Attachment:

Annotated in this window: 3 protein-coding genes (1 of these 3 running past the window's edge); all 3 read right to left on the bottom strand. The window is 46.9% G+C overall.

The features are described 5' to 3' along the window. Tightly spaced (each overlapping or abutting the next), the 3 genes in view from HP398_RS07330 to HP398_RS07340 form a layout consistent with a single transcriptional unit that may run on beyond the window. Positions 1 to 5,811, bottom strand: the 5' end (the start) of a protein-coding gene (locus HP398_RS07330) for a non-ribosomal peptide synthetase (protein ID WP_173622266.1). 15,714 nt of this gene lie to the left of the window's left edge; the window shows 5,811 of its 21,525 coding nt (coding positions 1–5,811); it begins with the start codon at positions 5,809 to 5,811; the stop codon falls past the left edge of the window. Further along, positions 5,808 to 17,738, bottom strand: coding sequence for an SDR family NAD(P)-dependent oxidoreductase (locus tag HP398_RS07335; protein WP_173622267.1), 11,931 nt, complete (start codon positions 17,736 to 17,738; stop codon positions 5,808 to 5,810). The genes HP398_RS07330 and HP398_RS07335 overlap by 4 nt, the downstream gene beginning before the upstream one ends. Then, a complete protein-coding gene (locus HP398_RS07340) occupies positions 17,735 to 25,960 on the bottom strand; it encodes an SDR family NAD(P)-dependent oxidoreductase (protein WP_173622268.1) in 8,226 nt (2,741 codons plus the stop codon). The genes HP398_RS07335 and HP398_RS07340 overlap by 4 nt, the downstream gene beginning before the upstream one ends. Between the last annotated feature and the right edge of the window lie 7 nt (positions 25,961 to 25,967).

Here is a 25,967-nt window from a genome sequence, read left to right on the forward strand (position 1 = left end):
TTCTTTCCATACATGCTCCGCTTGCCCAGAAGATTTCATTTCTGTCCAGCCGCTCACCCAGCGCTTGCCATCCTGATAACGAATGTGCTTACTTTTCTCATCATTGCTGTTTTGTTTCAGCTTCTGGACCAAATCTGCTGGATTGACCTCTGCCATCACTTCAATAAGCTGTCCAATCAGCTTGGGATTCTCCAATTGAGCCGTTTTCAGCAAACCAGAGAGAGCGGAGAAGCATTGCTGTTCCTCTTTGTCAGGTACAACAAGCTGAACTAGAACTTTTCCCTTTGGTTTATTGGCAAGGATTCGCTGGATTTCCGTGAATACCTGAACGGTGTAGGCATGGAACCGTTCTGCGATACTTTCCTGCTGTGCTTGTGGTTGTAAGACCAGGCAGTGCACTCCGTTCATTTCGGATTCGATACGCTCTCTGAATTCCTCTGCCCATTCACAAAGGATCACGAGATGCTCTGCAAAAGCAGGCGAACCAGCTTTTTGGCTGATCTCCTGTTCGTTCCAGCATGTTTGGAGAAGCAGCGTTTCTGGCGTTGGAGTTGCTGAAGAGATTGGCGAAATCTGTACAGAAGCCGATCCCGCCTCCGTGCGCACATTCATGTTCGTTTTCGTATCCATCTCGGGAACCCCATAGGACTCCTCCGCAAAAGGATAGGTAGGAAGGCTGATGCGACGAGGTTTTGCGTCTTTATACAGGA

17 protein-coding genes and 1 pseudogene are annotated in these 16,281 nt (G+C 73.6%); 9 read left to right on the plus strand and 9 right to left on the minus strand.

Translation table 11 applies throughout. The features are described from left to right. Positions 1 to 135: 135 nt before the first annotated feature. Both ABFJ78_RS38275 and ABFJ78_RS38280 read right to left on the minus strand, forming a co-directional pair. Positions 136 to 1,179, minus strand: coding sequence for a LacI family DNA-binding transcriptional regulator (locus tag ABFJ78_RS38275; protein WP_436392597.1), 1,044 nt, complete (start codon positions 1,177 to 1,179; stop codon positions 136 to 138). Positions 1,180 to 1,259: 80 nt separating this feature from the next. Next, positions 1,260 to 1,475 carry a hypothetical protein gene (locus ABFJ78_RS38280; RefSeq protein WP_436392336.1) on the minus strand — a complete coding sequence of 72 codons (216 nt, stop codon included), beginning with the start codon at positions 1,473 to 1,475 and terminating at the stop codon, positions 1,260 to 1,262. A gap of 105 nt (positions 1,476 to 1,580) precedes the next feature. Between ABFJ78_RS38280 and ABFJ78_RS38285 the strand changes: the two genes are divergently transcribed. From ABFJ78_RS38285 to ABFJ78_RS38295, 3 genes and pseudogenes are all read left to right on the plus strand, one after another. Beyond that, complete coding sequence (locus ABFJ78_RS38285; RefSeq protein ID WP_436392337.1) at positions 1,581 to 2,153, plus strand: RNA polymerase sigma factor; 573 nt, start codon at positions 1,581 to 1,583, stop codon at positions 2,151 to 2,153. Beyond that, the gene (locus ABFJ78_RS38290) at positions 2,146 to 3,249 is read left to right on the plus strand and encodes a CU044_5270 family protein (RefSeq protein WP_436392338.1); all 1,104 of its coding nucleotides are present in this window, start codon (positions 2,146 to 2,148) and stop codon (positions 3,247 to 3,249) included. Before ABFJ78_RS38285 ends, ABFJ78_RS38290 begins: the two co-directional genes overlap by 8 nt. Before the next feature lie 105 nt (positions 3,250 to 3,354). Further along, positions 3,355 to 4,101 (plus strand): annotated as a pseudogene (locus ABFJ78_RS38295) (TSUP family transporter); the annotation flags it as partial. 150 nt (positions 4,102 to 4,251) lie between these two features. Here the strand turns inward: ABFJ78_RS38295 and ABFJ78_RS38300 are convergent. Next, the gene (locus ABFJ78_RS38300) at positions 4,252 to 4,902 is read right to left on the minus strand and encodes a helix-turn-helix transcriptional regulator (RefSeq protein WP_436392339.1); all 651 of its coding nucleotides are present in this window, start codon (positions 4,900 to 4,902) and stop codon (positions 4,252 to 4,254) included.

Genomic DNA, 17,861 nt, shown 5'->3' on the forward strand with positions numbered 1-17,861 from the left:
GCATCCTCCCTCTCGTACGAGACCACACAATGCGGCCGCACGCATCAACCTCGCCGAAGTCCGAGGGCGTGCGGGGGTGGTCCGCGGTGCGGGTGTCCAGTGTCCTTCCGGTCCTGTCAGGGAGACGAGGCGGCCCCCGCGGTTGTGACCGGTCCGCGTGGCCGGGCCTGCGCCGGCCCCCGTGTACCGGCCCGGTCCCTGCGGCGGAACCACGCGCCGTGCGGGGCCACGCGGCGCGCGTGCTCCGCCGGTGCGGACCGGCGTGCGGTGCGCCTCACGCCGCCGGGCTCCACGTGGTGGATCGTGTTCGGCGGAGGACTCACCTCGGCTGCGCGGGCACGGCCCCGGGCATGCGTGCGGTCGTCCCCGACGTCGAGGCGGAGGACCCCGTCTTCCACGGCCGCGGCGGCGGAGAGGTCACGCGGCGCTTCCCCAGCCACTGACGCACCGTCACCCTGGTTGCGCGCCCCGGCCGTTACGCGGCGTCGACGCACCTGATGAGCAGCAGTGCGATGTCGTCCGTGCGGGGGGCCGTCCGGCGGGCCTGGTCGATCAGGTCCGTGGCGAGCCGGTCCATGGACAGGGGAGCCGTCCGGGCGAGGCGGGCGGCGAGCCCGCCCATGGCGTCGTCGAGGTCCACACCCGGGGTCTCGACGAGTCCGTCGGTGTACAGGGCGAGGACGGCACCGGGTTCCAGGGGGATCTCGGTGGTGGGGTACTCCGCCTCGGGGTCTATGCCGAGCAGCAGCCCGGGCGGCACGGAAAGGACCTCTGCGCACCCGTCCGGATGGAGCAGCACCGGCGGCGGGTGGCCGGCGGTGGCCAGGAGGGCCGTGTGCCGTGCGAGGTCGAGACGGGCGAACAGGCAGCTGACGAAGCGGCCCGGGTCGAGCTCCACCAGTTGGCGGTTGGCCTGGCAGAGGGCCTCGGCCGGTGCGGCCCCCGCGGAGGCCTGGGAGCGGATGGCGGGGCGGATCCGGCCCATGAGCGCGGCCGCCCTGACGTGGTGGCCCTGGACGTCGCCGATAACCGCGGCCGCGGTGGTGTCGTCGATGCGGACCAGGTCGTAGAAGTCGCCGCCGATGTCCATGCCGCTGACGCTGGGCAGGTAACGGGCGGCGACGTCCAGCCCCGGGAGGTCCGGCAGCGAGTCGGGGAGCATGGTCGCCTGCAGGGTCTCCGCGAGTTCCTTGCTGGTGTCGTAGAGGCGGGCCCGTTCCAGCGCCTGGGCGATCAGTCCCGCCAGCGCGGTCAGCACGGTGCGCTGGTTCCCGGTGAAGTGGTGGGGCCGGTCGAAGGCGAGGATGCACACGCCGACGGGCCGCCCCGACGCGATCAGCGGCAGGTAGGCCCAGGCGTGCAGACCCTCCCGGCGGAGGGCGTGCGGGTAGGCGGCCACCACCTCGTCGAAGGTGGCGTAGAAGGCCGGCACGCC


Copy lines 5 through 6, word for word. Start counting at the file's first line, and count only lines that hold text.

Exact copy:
17 protein-coding genes and 1 pseudogene are annotated in these 16,281 nt (G+C 73.6%); 9 read left to right on the plus strand and 9 right to left on the minus strand.

Translation table 11 applies throughout. The features are described from left to right. Positions 1 to 135: 135 nt before the first annotated feature. Both ABFJ78_RS38275 and ABFJ78_RS38280 read right to left on the minus strand, forming a co-directional pair. Positions 136 to 1,179, minus strand: coding sequence for a LacI family DNA-binding transcriptional regulator (locus tag ABFJ78_RS38275; protein WP_436392597.1), 1,044 nt, complete (start codon positions 1,177 to 1,179; stop codon positions 136 to 138). Positions 1,180 to 1,259: 80 nt separating this feature from the next. Next, positions 1,260 to 1,475 carry a hypothetical protein gene (locus ABFJ78_RS38280; RefSeq protein WP_436392336.1) on the minus strand — a complete coding sequence of 72 codons (216 nt, stop codon included), beginning with the start codon at positions 1,473 to 1,475 and terminating at the stop codon, positions 1,260 to 1,262. A gap of 105 nt (positions 1,476 to 1,580) precedes the next feature. Between ABFJ78_RS38280 and ABFJ78_RS38285 the strand changes: the two genes are divergently transcribed. From ABFJ78_RS38285 to ABFJ78_RS38295, 3 genes and pseudogenes are all read left to right on the plus strand, one after another. Beyond that, complete coding sequence (locus ABFJ78_RS38285; RefSeq protein ID WP_436392337.1) at positions 1,581 to 2,153, plus strand: RNA polymerase sigma factor; 573 nt, start codon at positions 1,581 to 1,583, stop codon at positions 2,151 to 2,153. Beyond that, the gene (locus ABFJ78_RS38290) at positions 2,146 to 3,249 is read left to right on the plus strand and encodes a CU044_5270 family protein (RefSeq protein WP_436392338.1); all 1,104 of its coding nucleotides are present in this window, start codon (positions 2,146 to 2,148) and stop codon (positions 3,247 to 3,249) included. Before ABFJ78_RS38285 ends, ABFJ78_RS38290 begins: the two co-directional genes overlap by 8 nt. Before the next feature lie 105 nt (positions 3,250 to 3,354). Further along, positions 3,355 to 4,101 (plus strand): annotated as a pseudogene (locus ABFJ78_RS38295) (TSUP family transporter); the annotation flags it as partial. 150 nt (positions 4,102 to 4,251) lie between these two features. Here the strand turns inward: ABFJ78_RS38295 and ABFJ78_RS38300 are convergent. Next, the gene (locus ABFJ78_RS38300) at positions 4,252 to 4,902 is read right to left on the minus strand and encodes a helix-turn-helix transcriptional regulator (RefSeq protein WP_436392339.1); all 651 of its coding nucleotides are present in this window, start codon (positions 4,900 to 4,902) and stop codon (positions 4,252 to 4,254) included.